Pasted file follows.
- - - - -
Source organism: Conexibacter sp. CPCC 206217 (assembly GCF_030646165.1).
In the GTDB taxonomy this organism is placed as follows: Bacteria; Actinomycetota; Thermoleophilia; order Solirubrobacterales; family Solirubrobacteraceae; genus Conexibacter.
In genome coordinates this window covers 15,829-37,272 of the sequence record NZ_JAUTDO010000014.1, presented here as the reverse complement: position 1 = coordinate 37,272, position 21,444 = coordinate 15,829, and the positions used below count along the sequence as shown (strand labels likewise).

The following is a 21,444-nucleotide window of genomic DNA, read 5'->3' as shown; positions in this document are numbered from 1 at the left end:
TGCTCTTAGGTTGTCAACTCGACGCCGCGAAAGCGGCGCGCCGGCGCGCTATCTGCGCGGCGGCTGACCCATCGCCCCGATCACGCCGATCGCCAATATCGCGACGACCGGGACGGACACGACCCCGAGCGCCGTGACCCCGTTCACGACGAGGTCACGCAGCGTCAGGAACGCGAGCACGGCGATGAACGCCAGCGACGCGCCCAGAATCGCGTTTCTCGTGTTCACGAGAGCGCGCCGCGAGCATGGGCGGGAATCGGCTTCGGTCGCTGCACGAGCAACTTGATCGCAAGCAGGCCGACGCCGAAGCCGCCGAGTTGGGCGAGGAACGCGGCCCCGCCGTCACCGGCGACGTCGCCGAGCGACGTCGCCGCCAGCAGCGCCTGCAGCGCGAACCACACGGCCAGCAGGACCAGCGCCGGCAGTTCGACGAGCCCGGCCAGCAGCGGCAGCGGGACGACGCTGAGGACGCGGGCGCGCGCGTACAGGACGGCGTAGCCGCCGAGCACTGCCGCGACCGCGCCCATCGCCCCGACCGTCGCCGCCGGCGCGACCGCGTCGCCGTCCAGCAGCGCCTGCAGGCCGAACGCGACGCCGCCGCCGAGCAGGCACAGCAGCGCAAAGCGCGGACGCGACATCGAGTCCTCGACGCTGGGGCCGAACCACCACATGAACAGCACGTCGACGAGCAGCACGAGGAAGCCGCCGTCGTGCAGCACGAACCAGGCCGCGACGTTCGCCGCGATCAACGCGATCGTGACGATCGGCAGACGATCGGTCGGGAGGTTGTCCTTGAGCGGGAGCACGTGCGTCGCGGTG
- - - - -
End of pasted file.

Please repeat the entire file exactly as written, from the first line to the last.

Source organism: Conexibacter sp. CPCC 206217 (assembly GCF_030646165.1).
In the GTDB taxonomy this organism is placed as follows: Bacteria; Actinomycetota; Thermoleophilia; order Solirubrobacterales; family Solirubrobacteraceae; genus Conexibacter.
In genome coordinates this window covers 15,829-37,272 of the sequence record NZ_JAUTDO010000014.1, presented here as the reverse complement: position 1 = coordinate 37,272, position 21,444 = coordinate 15,829, and the positions used below count along the sequence as shown (strand labels likewise).

The following is a 21,444-nucleotide window of genomic DNA, read 5'->3' as shown; positions in this document are numbered from 1 at the left end:
TGCTCTTAGGTTGTCAACTCGACGCCGCGAAAGCGGCGCGCCGGCGCGCTATCTGCGCGGCGGCTGACCCATCGCCCCGATCACGCCGATCGCCAATATCGCGACGACCGGGACGGACACGACCCCGAGCGCCGTGACCCCGTTCACGACGAGGTCACGCAGCGTCAGGAACGCGAGCACGGCGATGAACGCCAGCGACGCGCCCAGAATCGCGTTTCTCGTGTTCACGAGAGCGCGCCGCGAGCATGGGCGGGAATCGGCTTCGGTCGCTGCACGAGCAACTTGATCGCAAGCAGGCCGACGCCGAAGCCGCCGAGTTGGGCGAGGAACGCGGCCCCGCCGTCACCGGCGACGTCGCCGAGCGACGTCGCCGCCAGCAGCGCCTGCAGCGCGAACCACACGGCCAGCAGGACCAGCGCCGGCAGTTCGACGAGCCCGGCCAGCAGCGGCAGCGGGACGACGCTGAGGACGCGGGCGCGCGCGTACAGGACGGCGTAGCCGCCGAGCACTGCCGCGACCGCGCCCATCGCCCCGACCGTCGCCGCCGGCGCGACCGCGTCGCCGTCCAGCAGCGCCTGCAGGCCGAACGCGACGCCGCCGCCGAGCAGGCACAGCAGCGCAAAGCGCGGACGCGACATCGAGTCCTCGACGCTGGGGCCGAACCACCACATGAACAGCACGTCGACGAGCAGCACGAGGAAGCCGCCGTCGTGCAGCACGAACCAGGCCGCGACGTTCGCCGCGATCAACGCGATCGTGACGATCGGCAGACGATCGGTCGGGAGGTTGTCCTTGAGCGGGAGCACGTGCGTCGCGGTG